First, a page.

Clan towers – родовые башни – or, named after the people building them, Vainakh towers, combined multiple functions. They were living towers, impregnable fortifications, watchtowers dominating the valley controlled by the clan. And last but not least sacred asylums where blood-revenge was forbidden. Ismail Kadare in his Broken April tangibly describes the asylum towers that once stood all over the Albanian mountains and where men sometimes lived for years without ever coming out.More information at the link. And more photos. I find the landscape almost as fascinating as the architecture.
The towers have generally three to four floors. The first level – or, in four-storey towers, the first two levels – are the stall, in the latter case the second level is for the goats and sheep. The next floor is the living room, here’s the stove. The top floor serves for larder, treasure-house and armory as well as for guest accommodation, with projecting balconies for the ease of control...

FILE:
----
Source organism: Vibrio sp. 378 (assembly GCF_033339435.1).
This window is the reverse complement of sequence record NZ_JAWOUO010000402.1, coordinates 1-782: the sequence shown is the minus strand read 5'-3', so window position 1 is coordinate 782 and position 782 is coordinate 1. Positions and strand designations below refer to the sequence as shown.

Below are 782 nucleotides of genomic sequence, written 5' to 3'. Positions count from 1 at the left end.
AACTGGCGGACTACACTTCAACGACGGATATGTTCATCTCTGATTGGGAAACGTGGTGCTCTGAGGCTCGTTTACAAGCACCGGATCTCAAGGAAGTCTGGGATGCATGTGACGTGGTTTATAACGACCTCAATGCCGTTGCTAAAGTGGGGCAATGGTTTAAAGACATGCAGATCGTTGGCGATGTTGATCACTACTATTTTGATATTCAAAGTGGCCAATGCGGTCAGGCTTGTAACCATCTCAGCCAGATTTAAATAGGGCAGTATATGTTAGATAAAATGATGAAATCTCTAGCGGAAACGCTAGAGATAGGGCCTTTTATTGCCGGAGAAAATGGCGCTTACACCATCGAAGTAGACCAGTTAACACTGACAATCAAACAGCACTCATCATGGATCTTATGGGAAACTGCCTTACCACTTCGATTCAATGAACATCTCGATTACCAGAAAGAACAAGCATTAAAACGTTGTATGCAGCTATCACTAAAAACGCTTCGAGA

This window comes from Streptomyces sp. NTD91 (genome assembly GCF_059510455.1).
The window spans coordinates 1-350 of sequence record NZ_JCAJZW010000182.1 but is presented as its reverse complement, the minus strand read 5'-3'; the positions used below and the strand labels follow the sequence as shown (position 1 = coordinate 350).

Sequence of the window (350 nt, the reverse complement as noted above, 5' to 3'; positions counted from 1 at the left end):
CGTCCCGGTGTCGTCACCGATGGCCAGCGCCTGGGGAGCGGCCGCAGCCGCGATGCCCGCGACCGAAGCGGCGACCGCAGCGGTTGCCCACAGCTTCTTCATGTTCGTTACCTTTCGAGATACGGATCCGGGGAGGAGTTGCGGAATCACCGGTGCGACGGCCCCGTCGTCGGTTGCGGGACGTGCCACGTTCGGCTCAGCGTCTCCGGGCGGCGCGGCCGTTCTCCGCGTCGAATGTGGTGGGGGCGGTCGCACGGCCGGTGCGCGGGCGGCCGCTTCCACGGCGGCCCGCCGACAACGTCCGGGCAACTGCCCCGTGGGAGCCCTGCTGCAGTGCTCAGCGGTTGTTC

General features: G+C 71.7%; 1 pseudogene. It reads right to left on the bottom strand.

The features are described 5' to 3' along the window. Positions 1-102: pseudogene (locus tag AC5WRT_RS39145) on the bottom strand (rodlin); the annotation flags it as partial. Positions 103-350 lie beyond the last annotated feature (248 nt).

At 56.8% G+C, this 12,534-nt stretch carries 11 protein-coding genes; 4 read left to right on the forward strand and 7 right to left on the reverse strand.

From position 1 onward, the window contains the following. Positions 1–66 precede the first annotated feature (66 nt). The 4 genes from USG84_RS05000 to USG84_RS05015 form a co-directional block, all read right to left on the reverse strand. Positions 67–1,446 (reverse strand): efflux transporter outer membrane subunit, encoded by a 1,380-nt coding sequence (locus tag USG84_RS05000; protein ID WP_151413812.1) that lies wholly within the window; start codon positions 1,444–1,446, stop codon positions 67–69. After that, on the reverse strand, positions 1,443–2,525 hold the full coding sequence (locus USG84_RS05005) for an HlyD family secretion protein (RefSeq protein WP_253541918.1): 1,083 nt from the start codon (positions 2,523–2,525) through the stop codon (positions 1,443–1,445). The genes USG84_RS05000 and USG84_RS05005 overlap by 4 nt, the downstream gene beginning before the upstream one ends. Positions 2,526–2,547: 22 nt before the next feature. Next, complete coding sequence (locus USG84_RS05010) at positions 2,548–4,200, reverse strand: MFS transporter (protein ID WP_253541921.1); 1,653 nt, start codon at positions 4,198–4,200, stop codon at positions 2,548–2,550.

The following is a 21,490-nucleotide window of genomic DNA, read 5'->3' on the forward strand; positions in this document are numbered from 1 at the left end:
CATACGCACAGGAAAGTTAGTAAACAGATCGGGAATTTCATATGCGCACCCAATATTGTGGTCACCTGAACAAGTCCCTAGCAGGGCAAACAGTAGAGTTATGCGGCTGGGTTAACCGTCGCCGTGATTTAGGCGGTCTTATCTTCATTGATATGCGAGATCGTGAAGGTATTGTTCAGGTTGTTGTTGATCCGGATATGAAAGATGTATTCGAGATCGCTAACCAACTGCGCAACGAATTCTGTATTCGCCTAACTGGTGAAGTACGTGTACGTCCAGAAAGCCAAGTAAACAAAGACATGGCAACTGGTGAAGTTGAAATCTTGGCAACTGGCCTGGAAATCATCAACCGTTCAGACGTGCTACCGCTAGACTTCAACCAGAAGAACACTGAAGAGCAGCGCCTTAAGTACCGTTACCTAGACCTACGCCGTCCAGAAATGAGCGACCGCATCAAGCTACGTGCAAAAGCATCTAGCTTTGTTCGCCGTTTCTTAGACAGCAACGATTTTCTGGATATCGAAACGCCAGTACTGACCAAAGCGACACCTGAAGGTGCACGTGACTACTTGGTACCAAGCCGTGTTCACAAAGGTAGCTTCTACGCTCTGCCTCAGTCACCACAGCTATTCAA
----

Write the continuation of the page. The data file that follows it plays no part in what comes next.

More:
The oldest surviving towers were built dry, but since the 16th and 17th century, the golden age of tower building – which was a period of turbulent external and internal wars in the Caucasus – they were reinforced with mortar. The internal structures, gates and shutters were made of oak, while the floors of pine wood. Beginning with the 16th century, loopholes became more and more frequent, which helps the researchers to reconstruct the spreading of firearms in the Caucasus...
Nowadays, most towers are uninhabited. The clan wars and external threats being over, the Ingushes went down to live in the more fertile river valleys. There are only a few old people sticking to their dwelling place or some shepherds left around to take care of them.
Additional information about Ingushetia is contained in another post at the same blog:
Ingushetia broke away from the Chechen-Ingush Republic in 1992. This is how the Russian government wanted to isolate the more pacific part of the republic from the Chechens, at that time in war against the Russians...More at the link, including some photos of, and observations about, Ingush weddings.
the western neighbor, Northern Ossetia: this is the egg-shaped hole on the map of the republic.